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26 peaks and four minor peaks, with no gender differences, but the peaks could not be identified (Ballantyne et al., 2003). Percutaneous exposure i n rabbits was different from rats. T he major radioactivity recovery was 58 68% in urine. The majority of elimination occurred w ithin the first 24 hours. H igh performance liquid chromatography of urine detect ed up to 3% unchanged ethylene glycol monohexyl ether in one female rabbit. Most of t he radioactivity was detected in the void volume. The anion exchange column detected three major peaks and up to six minor peaks (Ballantyne et al., 2003). Free ethylene glycol monohexyl ether plasma levels were transient and remained low with no detection 1 hour after dosing. In summary, ethylene glycol monohexyl ether studies are mainly limited to animal toxicity studies and few metabolism studies. Toxicity LD 50 studies show ed that there are gender differences that require further investigation (Ballantyne and Myers, 1987). Excretion routes were affected by method of exposure with urine being the most common route of excretion, though proportions varied based on method of expos ure. Also, ethylene glycol monohexyl ether metabolite peaks were detected but could not be identified (Ballantyne et al., 2003). C. ETHYLENE GLYCOL 2 ETHYLHEXYL ETHER Chemical and Physical Information. The National Institute of Environmental Health Sciences nominated ethylene glycol 2 ethylhexyl ether for toxicological studies due to its unknown toxicity and structural similarity to other know n toxic ethylene glycol ethers (National Toxicology Program, 2008b) In addition, the production volume in the United States increased from 10,000 to 500,000 pounds in 1990 to 1 to 10 million pounds in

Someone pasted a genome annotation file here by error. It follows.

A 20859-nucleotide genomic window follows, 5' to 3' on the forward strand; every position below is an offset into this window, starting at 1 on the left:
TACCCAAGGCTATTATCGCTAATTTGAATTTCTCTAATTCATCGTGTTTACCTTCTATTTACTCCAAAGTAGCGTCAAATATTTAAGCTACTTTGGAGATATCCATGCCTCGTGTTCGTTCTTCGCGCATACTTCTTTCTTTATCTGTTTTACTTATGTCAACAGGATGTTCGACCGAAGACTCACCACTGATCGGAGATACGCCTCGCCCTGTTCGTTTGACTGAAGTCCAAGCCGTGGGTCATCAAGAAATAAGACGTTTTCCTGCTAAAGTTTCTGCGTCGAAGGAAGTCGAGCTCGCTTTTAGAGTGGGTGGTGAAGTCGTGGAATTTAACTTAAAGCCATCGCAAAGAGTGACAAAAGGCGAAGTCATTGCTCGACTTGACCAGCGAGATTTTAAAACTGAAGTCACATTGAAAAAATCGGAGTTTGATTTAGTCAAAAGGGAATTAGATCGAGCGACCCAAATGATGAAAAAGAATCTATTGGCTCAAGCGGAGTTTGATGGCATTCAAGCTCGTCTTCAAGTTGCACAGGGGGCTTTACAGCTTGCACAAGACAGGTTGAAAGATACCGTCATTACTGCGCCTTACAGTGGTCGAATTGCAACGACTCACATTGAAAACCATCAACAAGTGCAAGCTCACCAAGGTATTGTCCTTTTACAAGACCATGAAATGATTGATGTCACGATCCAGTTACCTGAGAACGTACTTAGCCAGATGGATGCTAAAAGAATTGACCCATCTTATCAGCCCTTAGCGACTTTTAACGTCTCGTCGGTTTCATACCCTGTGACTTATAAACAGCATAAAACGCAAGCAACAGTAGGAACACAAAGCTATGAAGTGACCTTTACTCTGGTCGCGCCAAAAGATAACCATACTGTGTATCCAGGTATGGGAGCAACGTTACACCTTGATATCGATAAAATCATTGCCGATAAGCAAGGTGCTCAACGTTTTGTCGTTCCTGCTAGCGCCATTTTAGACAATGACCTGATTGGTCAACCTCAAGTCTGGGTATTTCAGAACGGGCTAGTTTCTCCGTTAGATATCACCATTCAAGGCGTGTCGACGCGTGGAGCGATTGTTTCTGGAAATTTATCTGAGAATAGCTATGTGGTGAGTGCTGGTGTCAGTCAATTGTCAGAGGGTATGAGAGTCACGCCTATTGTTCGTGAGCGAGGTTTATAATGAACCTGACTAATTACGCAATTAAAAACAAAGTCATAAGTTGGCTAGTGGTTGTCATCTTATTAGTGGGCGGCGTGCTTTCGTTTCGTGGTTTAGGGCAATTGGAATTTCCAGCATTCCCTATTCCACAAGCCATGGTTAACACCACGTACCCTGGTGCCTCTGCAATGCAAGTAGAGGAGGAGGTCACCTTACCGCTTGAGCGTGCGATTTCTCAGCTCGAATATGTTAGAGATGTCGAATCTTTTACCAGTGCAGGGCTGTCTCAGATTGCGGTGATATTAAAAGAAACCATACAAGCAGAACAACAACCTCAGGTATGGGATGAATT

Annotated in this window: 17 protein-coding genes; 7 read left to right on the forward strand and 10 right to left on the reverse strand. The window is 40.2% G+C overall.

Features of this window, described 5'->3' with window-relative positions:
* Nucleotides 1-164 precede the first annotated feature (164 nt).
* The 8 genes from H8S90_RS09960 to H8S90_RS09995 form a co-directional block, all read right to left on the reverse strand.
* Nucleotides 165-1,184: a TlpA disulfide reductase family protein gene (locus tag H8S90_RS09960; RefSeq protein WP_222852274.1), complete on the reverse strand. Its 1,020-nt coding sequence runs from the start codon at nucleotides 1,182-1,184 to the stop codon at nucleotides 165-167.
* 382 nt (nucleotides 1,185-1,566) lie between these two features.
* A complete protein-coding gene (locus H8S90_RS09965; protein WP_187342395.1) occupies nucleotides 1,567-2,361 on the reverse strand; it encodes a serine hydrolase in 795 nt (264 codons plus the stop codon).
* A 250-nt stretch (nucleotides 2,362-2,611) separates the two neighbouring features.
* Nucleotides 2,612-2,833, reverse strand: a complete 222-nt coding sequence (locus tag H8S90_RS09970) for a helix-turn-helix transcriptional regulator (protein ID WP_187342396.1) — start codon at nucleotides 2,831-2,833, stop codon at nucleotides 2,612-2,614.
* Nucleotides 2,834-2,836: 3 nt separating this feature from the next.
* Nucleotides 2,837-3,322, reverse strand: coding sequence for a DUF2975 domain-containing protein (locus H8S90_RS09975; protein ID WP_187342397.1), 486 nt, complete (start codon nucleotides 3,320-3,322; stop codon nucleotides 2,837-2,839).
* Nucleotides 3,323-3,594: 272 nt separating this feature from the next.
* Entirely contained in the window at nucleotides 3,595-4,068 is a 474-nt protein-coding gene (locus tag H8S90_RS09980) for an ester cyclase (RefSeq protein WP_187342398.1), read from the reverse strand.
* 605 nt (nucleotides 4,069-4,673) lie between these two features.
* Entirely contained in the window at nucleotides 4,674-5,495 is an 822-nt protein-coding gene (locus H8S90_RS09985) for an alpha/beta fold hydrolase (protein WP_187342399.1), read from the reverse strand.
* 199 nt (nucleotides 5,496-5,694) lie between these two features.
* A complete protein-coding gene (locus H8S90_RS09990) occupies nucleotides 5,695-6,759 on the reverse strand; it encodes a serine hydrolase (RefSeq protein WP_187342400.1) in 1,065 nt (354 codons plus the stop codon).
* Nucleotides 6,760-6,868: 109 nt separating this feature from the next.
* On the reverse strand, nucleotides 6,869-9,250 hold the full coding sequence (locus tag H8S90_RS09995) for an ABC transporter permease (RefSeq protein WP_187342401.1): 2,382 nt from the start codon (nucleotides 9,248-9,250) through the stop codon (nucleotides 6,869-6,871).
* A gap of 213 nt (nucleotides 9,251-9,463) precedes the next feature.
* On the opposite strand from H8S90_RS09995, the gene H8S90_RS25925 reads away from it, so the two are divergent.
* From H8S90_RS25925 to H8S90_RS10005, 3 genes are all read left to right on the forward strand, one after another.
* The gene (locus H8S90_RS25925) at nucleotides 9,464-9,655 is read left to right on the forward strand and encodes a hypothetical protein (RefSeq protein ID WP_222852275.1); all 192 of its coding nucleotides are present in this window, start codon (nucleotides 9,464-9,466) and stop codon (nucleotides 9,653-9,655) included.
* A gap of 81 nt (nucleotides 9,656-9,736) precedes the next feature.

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27 2002 (National Toxicology Program, 2008a). A study by T akeuchi et al. (2005) reported that ethylene glycol 2 ethylh exyl e ther w as one of eleven indoor air chemicals in the house of a patient with multiple chemical sensitivity The chemical structure of ethylene glyco l 2 ethylhexyl ether is shown in F igure 1 11 Ethylene glycol 2 ethylhexyl ether is a n amphiphilic, clear liquid, high boiling solvent used in a wide variety of applications (National Toxicology Program, 2008a) It is found in acrylic glossy pain ts, ink jet inks, sunburn treatment and oral hygiene products, lens manufacturing cleaning solution, and as an antimicrobial in paper products and shampoos, among other uses (Diamond Vogel Paint, 2004; Choy, 2003 pat. appl.; Greff, 1998 pat. appl.; Nishiha ra and Wada, 2001 pat. appl.; Lynch et al., 2005 pat. appl.; Saud et al., 2004 pat. appl.). The most common route of synthesis is from the reaction of 2 ethylhexanol and ethylene oxide in the presence of mont morillonite or hydrotalcite as catalyst s (Fujita et al., 1987 pat. appl.; Maruyama et al., 2002 pat. appl.) Table 1 4 displays chemical and physical properties of ethylene glycol 2 ethylhexyl ether Table 1 4 Physical a nd Chemical Prope rties of Ethylene Glycol 2 Ethylhexyl Ether (National Toxicology Program, 2008a). CASRN 1559 35 9 Molecular Weight 1 74.28 Molecular Formula C 10 H 22 O 2 Vapor Pressure 0.0179 mm Hg at 25C Density 0.88 at 20C Boiling Point 229 C Solubility Slightly soluble in water Figure 1 11 Chemical structure of ethylene glycol 2 E thylhexyl ether (National Toxicology Program, 2008a).